free-motion meandering, angela walters, improv quilting, giveaway

Sometimes I combined designs to focus on certain features of the blocks. Angela does a great job of inspiring and guiding the development of your personal style, while helping you improve your technique. 

I hope you've enjoyed this preview of Free-Motion Meandering, and wish you luck in the giveaway!

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Monday, February 19, 2018

Machine Quilting Monday - Free-Motion Meandering Blog Hop Week 3

Welcome to Week 3 of the Free-Motion Meandering Blog Hop! Kristin, Vicki and I are spending February with Angela Walters's newest book. The blocks I'm showing are all from the Michael Miller quilt that will be on display at QuiltCon with six other Quilts for Cure.

free-motion meandering, angela walters, paisley, freemotion quilting

This week we're practicing the paisley meander and the leafy meander. I love the loopy design of the paisley meander. It's easy to get into a groove and quickly fill a space. 

free-motion meandering, angela walters, paisley, freemotion quilting

You can make them all different sizes and add an extra echo to travel to where you need to be. Angela has some great troubleshooting tips for those times when your paisleys seem to line up instead of making a true meandering pattern.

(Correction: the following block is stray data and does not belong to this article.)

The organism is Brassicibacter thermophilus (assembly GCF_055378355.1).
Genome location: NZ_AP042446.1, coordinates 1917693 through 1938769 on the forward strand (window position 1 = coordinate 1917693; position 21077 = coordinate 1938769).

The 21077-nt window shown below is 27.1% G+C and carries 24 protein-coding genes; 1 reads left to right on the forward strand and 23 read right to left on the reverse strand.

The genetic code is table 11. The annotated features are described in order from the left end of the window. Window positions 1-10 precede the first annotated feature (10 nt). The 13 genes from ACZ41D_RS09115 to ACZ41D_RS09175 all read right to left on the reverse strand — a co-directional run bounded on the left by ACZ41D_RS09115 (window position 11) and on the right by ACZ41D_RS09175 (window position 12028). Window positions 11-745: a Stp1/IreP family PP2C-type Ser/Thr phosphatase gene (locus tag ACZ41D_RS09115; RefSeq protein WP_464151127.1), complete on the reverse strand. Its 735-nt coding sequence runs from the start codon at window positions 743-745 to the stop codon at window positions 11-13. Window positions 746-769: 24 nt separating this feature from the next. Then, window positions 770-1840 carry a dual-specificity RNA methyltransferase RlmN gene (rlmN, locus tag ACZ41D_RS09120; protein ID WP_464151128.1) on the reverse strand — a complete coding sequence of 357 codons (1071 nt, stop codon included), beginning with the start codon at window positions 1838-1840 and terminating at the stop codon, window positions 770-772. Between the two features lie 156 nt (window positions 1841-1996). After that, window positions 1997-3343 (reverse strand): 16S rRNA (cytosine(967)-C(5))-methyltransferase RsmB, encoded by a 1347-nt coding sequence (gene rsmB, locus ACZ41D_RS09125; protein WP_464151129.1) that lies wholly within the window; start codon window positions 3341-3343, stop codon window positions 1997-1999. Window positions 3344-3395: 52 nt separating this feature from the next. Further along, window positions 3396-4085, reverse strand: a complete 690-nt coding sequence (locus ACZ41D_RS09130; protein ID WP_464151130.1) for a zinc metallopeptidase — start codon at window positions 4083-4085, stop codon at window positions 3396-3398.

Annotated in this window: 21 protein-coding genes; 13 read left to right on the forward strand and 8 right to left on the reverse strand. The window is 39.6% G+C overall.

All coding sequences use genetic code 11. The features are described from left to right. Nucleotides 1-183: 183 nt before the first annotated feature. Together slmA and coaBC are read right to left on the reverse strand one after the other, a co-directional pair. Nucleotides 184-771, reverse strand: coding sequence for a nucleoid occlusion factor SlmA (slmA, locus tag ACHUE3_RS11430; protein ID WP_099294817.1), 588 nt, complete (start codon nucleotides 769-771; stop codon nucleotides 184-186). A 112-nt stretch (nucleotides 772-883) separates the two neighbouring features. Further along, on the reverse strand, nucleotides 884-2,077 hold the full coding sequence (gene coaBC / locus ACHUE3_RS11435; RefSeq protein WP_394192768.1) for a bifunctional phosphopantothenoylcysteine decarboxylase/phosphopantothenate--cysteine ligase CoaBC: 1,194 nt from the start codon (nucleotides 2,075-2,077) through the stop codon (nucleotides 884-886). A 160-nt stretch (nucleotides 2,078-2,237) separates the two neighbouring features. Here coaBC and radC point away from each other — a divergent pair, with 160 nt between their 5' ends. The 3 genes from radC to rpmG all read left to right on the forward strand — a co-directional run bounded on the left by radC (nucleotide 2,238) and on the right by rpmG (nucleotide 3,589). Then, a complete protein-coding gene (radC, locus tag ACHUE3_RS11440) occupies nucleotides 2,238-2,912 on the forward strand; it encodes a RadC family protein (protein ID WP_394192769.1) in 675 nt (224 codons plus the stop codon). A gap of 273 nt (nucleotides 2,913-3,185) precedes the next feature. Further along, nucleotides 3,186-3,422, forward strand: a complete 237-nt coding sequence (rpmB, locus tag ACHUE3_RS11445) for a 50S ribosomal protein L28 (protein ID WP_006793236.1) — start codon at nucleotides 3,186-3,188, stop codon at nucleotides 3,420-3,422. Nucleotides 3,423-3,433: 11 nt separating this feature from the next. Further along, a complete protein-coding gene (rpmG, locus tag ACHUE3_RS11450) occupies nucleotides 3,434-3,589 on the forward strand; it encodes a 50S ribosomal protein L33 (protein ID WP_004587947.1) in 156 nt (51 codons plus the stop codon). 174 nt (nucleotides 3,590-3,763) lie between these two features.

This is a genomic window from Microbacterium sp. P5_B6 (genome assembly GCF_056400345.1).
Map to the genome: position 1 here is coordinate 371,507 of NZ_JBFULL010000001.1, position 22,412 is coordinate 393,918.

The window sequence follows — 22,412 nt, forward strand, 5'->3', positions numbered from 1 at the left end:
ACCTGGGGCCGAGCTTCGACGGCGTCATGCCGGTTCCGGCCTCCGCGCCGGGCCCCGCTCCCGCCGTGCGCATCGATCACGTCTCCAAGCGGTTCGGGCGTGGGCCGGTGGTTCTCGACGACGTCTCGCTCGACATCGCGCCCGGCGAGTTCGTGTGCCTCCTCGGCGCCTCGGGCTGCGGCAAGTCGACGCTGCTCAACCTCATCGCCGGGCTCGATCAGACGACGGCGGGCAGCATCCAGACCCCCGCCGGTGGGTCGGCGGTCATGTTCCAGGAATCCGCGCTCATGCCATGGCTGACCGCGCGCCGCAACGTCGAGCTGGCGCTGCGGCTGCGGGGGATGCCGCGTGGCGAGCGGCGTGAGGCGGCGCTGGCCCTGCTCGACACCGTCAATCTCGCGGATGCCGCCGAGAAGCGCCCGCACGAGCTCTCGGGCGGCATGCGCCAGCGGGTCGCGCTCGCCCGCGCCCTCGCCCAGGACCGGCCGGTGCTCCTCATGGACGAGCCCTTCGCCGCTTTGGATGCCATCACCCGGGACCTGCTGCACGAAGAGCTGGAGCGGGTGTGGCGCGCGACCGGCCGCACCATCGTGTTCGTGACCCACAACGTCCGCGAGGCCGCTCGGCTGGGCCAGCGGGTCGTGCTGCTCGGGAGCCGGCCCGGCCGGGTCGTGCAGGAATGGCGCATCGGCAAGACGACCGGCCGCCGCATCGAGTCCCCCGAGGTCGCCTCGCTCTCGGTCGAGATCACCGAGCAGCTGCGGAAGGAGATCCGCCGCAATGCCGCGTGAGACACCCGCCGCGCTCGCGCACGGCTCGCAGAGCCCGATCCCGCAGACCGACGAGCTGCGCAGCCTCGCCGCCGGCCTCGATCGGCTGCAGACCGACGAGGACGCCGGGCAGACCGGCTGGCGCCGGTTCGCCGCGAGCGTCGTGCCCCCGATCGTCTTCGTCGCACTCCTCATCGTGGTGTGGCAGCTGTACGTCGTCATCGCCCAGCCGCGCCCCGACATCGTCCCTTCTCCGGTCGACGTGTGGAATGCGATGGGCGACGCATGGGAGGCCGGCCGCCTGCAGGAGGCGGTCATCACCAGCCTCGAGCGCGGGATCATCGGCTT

free-motion meandering, angela walters, leafy meander, freemotion quilting

There are times when the leafy meander seems to suit the fabric better. I like how it gives the quilting such an organic texture. 

free-motion meandering, angela walters, leafy meander, freemotion quilting

Angela explains why sometimes your leaves aren't symetrical and how to avoid tension problems that can sometimes arise with this design.

Regardless of which one you choose, these are quick filler designs that will add interest to your quilt. 

Check back next week for our final two chapters and a chance to win your own copy of Free-Motion Meandering.

Even better, be sure to visit the Michael Miller Fabrics blog to find out how to win fabulous prizes while fighting childhood cancer. WIN WIN!!

Monday, February 12, 2018

Machine Quilting Monday - Free-Motion Meandering Blog Hop Week 2

Welcome to Week 2 of the Free-Motion Meandering Blog Hop! Kristin, Vicki and I are spending February with Angela Walters's newest book. The blocks I'm showing are all from the Michael Miller quilt that will be on display at QuiltCon with six other Quilts for Cure.

angela walters, quilts for cure, swirl hook, swirl meander, michael miller, aurifil, hobbs batting, free motion meandering, free-motion

This week we're practicing the swirl meander and the swirl hook meander. They aren't that different, but I love the way that little hook helps fill the square spaces. 

angela walters, quilts for cure, swirl hook, swirl meander, michael miller, aurifil, hobbs batting, free motion meandering, free-motion